He said the states need to explore, on a war-footing, measures to wean farmers away from the practice of burning crop residue and dismissed the contention of and that the situation was not "that bad".

"The situation has to be tackled. It is going out of hand. We have to stop being in denial and desist from jugglery of numbers to paint a rosy picture," he told the representatives of the states in a meeting of the body.

According to EPCA data, around 10 per cent of the days since March 1 have witnessed "very poor" air quality while the rest have seen AQI (air quality index) in the moderate to poor categories.

"It is also to be noted that the days when air quality was 'very poor', wind speed was also very low. The situation is gradually turning bad," an EPCA member said.

In the meeting, it was decided that the Central Pollution Control Board (CPCB) will monitor air quality on a regular basis and advice the SC-appointed body to further firm up measures if required.

According to satellite data, the agricultural landscape of and is dotted with fires billowing out pollutant-laden smoke as farmers have set fire to the residues of the Rabi crop to usher in the Kharif season.

In fact, according to the data of the Centre for Science and Environment (CSE), the practice seems to have spread across the country and the situation was grim in parts of Central India.

The Comprehensive Action Plan for air pollution, drafted by the EPCA which has been submitted to the Supreme Court, has pitched for a strict enforcement of ban on burning of agriculture waste and crop residues.

Prolonged exposure to 'very poor' category air may cause respiratory illness, CPCB guidelines say.

Children, elderly and the sick are considered most vulnerable to the harmful effects of hazardous air.

(This story has not been edited by Business Standard staff and is auto-generated from a syndicated feed.)

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Business Standard
177 22

EPCA expresses concern over farm fires, dipping air quality

The Supreme Court-mandated EPCA today expressed concern over falling air quality in the national capital against the backdrop of farm residue burning gaining pace across the northern region.

The EPCA (Environment Pollution Prevention and Control Authority), that spearheads crucial anti-pollution measures, also warned the state governments of the northern states to stop being in "denial" and get their act together.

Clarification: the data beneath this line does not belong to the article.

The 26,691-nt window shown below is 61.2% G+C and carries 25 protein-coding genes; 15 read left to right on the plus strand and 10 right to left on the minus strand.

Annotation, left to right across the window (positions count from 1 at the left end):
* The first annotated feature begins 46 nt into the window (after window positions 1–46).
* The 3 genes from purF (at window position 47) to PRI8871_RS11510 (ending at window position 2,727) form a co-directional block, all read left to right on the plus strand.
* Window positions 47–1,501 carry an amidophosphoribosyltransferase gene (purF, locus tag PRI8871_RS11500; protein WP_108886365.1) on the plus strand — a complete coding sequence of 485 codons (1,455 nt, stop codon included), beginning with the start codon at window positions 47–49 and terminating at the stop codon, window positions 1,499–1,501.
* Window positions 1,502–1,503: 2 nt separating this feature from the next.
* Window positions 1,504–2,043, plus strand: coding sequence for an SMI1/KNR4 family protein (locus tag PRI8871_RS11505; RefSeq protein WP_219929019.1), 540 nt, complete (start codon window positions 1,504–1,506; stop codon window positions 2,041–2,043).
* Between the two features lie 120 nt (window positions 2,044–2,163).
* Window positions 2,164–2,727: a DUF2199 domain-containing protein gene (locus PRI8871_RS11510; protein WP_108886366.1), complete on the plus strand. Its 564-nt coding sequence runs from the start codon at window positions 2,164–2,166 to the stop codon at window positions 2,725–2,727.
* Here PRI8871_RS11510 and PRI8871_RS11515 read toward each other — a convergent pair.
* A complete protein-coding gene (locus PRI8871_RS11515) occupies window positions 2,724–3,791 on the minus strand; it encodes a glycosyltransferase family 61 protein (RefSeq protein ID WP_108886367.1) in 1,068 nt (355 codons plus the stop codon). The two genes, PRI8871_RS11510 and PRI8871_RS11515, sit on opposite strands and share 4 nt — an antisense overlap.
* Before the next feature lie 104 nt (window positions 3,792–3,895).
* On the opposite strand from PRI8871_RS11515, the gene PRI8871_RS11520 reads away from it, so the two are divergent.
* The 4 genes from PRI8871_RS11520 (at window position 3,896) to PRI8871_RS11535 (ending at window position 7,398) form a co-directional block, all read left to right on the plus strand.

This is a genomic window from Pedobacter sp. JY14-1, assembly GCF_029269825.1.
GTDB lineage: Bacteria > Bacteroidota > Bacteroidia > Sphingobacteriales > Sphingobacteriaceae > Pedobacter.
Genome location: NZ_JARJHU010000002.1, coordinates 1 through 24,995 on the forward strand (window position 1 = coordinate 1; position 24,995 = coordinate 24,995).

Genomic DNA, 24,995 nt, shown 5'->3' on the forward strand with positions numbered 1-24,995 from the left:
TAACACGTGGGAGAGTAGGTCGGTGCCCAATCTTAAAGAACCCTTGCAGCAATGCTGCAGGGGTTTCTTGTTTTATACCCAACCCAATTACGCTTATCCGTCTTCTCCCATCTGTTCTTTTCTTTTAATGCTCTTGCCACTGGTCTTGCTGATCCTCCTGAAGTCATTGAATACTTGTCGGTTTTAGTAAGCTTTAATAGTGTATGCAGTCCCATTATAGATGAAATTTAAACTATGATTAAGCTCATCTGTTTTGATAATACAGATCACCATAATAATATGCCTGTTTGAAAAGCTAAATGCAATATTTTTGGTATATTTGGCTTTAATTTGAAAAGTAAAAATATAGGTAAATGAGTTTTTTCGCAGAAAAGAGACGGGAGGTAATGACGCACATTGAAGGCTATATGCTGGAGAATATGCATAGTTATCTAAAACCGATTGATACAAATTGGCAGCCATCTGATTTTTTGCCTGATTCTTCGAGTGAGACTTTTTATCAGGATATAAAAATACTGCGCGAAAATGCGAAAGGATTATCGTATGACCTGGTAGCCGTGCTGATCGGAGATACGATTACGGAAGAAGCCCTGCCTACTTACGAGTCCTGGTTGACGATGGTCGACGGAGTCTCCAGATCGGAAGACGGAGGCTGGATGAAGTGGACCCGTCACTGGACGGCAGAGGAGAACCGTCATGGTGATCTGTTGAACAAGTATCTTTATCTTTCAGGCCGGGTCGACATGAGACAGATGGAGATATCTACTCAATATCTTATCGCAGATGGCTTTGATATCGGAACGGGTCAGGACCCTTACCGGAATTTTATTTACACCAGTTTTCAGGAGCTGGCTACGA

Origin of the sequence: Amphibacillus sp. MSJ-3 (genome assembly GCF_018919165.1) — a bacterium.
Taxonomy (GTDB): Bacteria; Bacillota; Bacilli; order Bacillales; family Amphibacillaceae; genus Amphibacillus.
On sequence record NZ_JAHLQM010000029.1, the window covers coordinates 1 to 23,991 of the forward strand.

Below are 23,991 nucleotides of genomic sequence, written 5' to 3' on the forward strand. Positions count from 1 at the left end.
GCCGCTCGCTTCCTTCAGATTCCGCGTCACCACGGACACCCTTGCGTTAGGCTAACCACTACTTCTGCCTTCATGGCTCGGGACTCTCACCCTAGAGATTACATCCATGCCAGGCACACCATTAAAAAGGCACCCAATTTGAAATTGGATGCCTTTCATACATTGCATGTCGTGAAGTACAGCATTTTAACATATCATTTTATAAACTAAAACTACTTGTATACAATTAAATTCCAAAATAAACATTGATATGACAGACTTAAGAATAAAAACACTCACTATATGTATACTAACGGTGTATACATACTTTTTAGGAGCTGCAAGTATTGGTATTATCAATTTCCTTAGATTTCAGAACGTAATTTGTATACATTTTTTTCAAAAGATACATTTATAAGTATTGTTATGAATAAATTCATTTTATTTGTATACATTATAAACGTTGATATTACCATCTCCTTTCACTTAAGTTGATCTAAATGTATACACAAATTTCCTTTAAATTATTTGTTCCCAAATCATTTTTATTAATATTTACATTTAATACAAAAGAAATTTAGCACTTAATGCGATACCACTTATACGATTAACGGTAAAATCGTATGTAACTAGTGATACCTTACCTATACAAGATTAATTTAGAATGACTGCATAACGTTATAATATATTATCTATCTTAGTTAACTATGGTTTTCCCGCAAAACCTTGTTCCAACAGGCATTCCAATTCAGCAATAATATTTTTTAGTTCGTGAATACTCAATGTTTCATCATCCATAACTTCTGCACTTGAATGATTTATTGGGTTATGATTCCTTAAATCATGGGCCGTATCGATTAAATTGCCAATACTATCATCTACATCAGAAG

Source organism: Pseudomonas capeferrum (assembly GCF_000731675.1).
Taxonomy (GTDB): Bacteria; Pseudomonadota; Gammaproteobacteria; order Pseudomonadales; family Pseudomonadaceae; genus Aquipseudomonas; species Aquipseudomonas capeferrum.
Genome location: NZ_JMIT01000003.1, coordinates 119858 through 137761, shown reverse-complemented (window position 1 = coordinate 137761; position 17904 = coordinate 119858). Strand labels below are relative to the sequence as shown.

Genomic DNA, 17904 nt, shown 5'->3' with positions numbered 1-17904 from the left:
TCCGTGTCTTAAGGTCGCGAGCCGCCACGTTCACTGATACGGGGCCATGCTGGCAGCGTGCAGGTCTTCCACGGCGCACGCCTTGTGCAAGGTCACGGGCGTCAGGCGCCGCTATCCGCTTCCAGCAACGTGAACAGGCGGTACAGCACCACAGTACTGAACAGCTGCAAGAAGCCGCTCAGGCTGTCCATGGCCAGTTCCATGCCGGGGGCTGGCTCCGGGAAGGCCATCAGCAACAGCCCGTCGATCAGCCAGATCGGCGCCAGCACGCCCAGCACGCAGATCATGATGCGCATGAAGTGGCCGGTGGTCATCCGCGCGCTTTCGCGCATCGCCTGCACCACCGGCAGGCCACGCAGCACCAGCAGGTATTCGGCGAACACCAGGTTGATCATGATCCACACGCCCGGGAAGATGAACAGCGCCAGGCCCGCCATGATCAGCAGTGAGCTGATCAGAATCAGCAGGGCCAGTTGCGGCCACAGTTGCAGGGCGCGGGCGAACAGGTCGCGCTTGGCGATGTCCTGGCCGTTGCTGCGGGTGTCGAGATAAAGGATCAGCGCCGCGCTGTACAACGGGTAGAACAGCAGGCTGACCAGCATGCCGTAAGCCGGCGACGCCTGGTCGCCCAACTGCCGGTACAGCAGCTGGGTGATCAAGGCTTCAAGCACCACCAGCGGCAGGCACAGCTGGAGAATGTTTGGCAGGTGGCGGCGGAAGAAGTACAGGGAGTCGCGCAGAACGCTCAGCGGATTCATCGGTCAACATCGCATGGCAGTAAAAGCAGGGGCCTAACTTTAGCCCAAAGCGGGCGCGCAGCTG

EPCA chairman Bhure Lal asked the state governments of and to consider setting up air quality monitoring centres in rural areas so that people realise the enormity of the situation before setting their fields on fire.

He said the states need to explore, on a war-footing, measures to wean farmers away from the practice of burning crop residue and dismissed the contention of and that the situation was not "that bad".

"The situation has to be tackled. It is going out of hand. We have to stop being in denial and desist from jugglery of numbers to paint a rosy picture," he told the representatives of the states in a meeting of the body.

According to EPCA data, around 10 per cent of the days since March 1 have witnessed "very poor" air quality while the rest have seen AQI (air quality index) in the moderate to poor categories.

"It is also to be noted that the days when air quality was 'very poor', wind speed was also very low. The situation is gradually turning bad," an EPCA member said.

In the meeting, it was decided that the Central Pollution Control Board (CPCB) will monitor air quality on a regular basis and advice the SC-appointed body to further firm up measures if required.

According to satellite data, the agricultural landscape of and is dotted with fires billowing out pollutant-laden smoke as farmers have set fire to the residues of the Rabi crop to usher in the Kharif season.

In fact, according to the data of the Centre for Science and Environment (CSE), the practice seems to have spread across the country and the situation was grim in parts of Central India.

The Comprehensive Action Plan for air pollution, drafted by the EPCA which has been submitted to the Supreme Court, has pitched for a strict enforcement of ban on burning of agriculture waste and crop residues.

Prolonged exposure to 'very poor' category air may cause respiratory illness, CPCB guidelines say.

Children, elderly and the sick are considered most vulnerable to the harmful effects of hazardous air.

(This story has not been edited by Business Standard staff and is auto-generated from a syndicated feed.)

image
Business Standard
177 22